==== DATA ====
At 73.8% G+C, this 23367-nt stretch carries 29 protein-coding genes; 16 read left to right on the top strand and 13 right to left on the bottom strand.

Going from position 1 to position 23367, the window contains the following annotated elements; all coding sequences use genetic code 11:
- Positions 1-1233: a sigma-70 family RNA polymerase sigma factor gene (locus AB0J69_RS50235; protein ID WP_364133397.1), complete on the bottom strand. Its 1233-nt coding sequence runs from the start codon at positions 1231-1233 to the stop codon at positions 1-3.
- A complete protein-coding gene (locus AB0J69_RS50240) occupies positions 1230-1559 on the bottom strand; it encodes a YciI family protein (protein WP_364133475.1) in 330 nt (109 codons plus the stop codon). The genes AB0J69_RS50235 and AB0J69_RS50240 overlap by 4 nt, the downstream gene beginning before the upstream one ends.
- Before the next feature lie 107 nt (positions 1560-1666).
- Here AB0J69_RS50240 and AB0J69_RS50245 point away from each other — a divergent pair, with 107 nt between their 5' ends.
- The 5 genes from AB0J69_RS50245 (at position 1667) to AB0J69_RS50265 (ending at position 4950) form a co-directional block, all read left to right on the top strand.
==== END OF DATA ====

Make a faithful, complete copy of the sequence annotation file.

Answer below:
At 73.8% G+C, this 23367-nt stretch carries 29 protein-coding genes; 16 read left to right on the top strand and 13 right to left on the bottom strand.

Going from position 1 to position 23367, the window contains the following annotated elements; all coding sequences use genetic code 11:
- Positions 1-1233: a sigma-70 family RNA polymerase sigma factor gene (locus AB0J69_RS50235; protein ID WP_364133397.1), complete on the bottom strand. Its 1233-nt coding sequence runs from the start codon at positions 1231-1233 to the stop codon at positions 1-3.
- A complete protein-coding gene (locus AB0J69_RS50240) occupies positions 1230-1559 on the bottom strand; it encodes a YciI family protein (protein WP_364133475.1) in 330 nt (109 codons plus the stop codon). The genes AB0J69_RS50235 and AB0J69_RS50240 overlap by 4 nt, the downstream gene beginning before the upstream one ends.
- Before the next feature lie 107 nt (positions 1560-1666).
- Here AB0J69_RS50240 and AB0J69_RS50245 point away from each other — a divergent pair, with 107 nt between their 5' ends.
- The 5 genes from AB0J69_RS50245 (at position 1667) to AB0J69_RS50265 (ending at position 4950) form a co-directional block, all read left to right on the top strand.